Bosmans, Tim, Koen Piron, Maarten Oosterlinck, Frank Gasthuys, Luc Duchateau, Tim Waelbers, Yves Samoy, Delphine Van Vynckt, and Ingeborgh Polis. 2012. “Comparison of Analgesic Efficacy of Epidural Methadone or Ropivacaine/methadone with or Without Pre-operative Oral Tepoxalin in Dogs Undergoing Tuberositas Tibiae Advancement Surgery.” Veterinary Anaesthesia and Analgesia 39 (6): 618–627.
Vancouver
1.
Bosmans T, Piron K, Oosterlinck M, Gasthuys F, Duchateau L, Waelbers T, et al. Comparison of analgesic efficacy of epidural methadone or ropivacaine/methadone with or without pre-operative oral tepoxalin in dogs undergoing tuberositas tibiae advancement surgery. VETERINARY ANAESTHESIA AND ANALGESIA. 2012;39(6):618–27.
IEEE
[1]
T. Bosmans et al., “Comparison of analgesic efficacy of epidural methadone or ropivacaine/methadone with or without pre-operative oral tepoxalin in dogs undergoing tuberositas tibiae advancement surgery,” VETERINARY ANAESTHESIA AND ANALGESIA, vol. 39, no. 6, pp. 618–627, 2012.
@article{3047041,
  abstract     = {Objective : To investigate the clinical efficacy of four analgesia protocols in dogs undergoing tibial tuberosity advancement (TTA).
Study design : Prospective, randomized, blinded study.
Animals : Thirty-two client owned dogs undergoing TTA-surgery.
Methods : Dogs (n = 8 per treatment) received an oral placebo (PM and PRM) or tepoxalin (10 mg kg)1) tablet (TM and TRM) once daily for 1 week before surgery. Epidural methadone (0.1 mg kg)1) (PM and TM) or the epidural combination methadone (0.1 mg kg)1)/ropivacaine 0.75% (1.65 mg kg)1) (PRM and TRM) was administered after induction of anaesthesia. Intra-operative fentanyl requirements (2 lg kg)1 IV) and end-tidal isoflurane concentration after 60 minutes of anaesthesia (FE¢ISO60) were recorded. Post-operative analgesia was evaluated hourly from 1 to 8 and at 20 hours post-extubation with a visual analogue scale (VAS) and the University of Melbourne Pain Scale (UMPS). If VAS > 50 and/or UMPS > 10, rescue methadone (0.1 mg kg)1) was administered IV. Analgesic duration (time from epidural until post-operative rescue analgesia) and time to standing were recorded. Normally distributed variables were analysed with an F-test (a = 0.05) or t-test for pairwise inter-treatment comparisons (Bonferonni adjusted a = 0.0083). Non-normally distributed data were analysed with the Kruskall–Wallis test (a = 0.05orBonferonni adjusteda = 0.005for intertreatment comparison of post-operative pain scores).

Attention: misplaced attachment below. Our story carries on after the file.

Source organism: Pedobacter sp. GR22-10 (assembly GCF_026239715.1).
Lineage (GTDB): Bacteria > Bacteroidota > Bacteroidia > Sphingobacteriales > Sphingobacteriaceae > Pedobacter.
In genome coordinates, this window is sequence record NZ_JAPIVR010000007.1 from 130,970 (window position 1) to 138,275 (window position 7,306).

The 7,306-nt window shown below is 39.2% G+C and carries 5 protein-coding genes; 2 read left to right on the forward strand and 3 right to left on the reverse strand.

Results : More intra-operative analgesia interventions were required in PM [2 (0–11)] [median (range)] and TM [2 (1–2)] compared to PRM (0) and TRM (0). FE¢ISO60 was significantly lower in (PRM + TRM) compared to (PM + TM). Analgesic duration was shorter in PM (459 ± 276 minutes) (mean ± SD) and TM (318 ± 152 minutes) compared to TRM (853 ± 288 minutes), but not to PRM (554 ± 234 minutes). Times to standing were longer in the ropivacaine treatments compared to TM.
Conclusions and clinical relevance : Inclusion of epidural ropivacaine resulted in reduction of FEISO60, avoidance of intra-operative fentanyl administration, a longer duration of post-operative analgesia (in TRM) and a delay in time to standing compared to TM.},
  author       = {Bosmans, Tim and Piron, Koen and Oosterlinck, Maarten and Gasthuys, Frank and Duchateau, Luc and Waelbers, Tim and Samoy, Yves and Van Vynckt, Delphine and Polis, Ingeborgh},
  issn         = {1467-2987},
  journal      = {VETERINARY ANAESTHESIA AND ANALGESIA},
  keywords     = {epidural,dogs,methadone,ropivacaine,tibial tuberosity advancement,tepoxalin},
  language     = {eng},
  number       = {6},
  pages        = {618--627},
  title        = {Comparison of analgesic efficacy of epidural methadone or ropivacaine/methadone with or without pre-operative oral tepoxalin in dogs undergoing tuberositas tibiae advancement surgery},
  url          = {http://dx.doi.org/10.1111/j.1467-2995.2012.00744.x},
  volume       = {39},
  year         = {2012},
}